Not so here. Courts in the United States have repeatedly rejected such an approach in favor of the long-established "American Rule," under which "the prevailing litigant is ordinarily not entitled to collect a reasonable attorneys' fee from the loser," absent some statute or enforceable contract providing therefor. Alyeska Pipeline Svc. Co. v. Wilderness Soc'y, 421 U.S. 240, 247 (1975); Fleischmann Distilling Corp. v. Maier Brewing Co., 386 U.S. 714, 717-18 (1967) (restating the argument that "since litigation is at best uncertain one should not be penalized for merely defending or prosecuting a lawsuit, and that the poor might be unjustly discouraged from instituting actions to vindicate their rights if the penalty for losing included the fees of their opponents' counsel") (citing, inter alia, Arcambel v. Wiseman, 3 U.S. 306 (1796)). Nevertheless, Congress has "made specific and explicit provisions for the allowance of attorneys' fees under selected statutes granting or protecting various federal rights . . . [and] a court may assess attorney fees against a party under the court's inherent powers when a party has acted in bad faith, vexatiously, wantonly, or for oppressive reasons." BDT Prods., Inc. v. Lexmark Int'l, Inc., 602 F.3d 742, 752 (6th Cir. 2010) (quotations omitted); see, e.g., Chambers v. NASCO, Inc., 501 U.S. 32, 52-53 (1991) (holding that an assessment of attorneys fees pursuant to a court's inherent power and the imposition of sanctions pursuant to Rule 11 do not constitute the prohibited fee-shifting schemes of the kind contemplated in Alyeska). Apparently cognizant of these provisions, Solideal asserts on appeal that it is entitled to attorney's fees and expenses under Federal Rules of Civil Procedure 11 and 54, 28 U.S.C. § 1927, and the court's inherent powers, and that the district court abused its discretion in declining to make such an award here. We disagree.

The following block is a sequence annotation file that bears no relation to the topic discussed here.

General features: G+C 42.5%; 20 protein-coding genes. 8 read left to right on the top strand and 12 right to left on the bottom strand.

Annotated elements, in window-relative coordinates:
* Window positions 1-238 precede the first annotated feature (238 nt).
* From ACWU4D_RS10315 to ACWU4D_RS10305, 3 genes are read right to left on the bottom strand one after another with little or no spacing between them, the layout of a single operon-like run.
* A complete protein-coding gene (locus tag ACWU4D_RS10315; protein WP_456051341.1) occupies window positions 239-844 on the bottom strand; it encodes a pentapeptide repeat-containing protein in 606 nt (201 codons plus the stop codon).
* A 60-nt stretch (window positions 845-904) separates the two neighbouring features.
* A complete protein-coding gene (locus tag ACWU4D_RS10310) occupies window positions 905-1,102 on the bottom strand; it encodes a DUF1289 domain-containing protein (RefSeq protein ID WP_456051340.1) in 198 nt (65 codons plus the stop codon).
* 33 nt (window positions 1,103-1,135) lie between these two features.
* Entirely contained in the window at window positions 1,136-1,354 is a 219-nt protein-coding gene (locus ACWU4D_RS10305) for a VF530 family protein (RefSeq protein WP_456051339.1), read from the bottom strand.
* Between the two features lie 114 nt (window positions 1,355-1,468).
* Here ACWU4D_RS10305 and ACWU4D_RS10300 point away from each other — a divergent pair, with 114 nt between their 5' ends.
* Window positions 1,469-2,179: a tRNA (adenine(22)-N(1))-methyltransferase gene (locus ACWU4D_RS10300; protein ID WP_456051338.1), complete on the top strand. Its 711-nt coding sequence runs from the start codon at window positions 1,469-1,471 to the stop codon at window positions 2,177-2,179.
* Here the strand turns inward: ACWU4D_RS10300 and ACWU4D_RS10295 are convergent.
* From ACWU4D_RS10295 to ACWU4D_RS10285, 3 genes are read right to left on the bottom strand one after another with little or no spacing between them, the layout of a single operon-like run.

Rule 11